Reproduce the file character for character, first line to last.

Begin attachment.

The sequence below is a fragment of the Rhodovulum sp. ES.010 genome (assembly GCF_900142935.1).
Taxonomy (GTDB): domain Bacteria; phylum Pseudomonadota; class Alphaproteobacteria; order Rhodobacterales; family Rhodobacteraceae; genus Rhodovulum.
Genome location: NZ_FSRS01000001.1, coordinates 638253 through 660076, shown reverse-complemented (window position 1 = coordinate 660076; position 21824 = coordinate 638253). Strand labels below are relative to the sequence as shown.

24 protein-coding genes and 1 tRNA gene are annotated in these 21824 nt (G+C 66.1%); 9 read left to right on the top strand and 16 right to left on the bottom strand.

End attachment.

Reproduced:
The sequence below is a fragment of the Rhodovulum sp. ES.010 genome (assembly GCF_900142935.1).
Taxonomy (GTDB): domain Bacteria; phylum Pseudomonadota; class Alphaproteobacteria; order Rhodobacterales; family Rhodobacteraceae; genus Rhodovulum.
Genome location: NZ_FSRS01000001.1, coordinates 638253 through 660076, shown reverse-complemented (window position 1 = coordinate 660076; position 21824 = coordinate 638253). Strand labels below are relative to the sequence as shown.

24 protein-coding genes and 1 tRNA gene are annotated in these 21824 nt (G+C 66.1%); 9 read left to right on the top strand and 16 right to left on the bottom strand.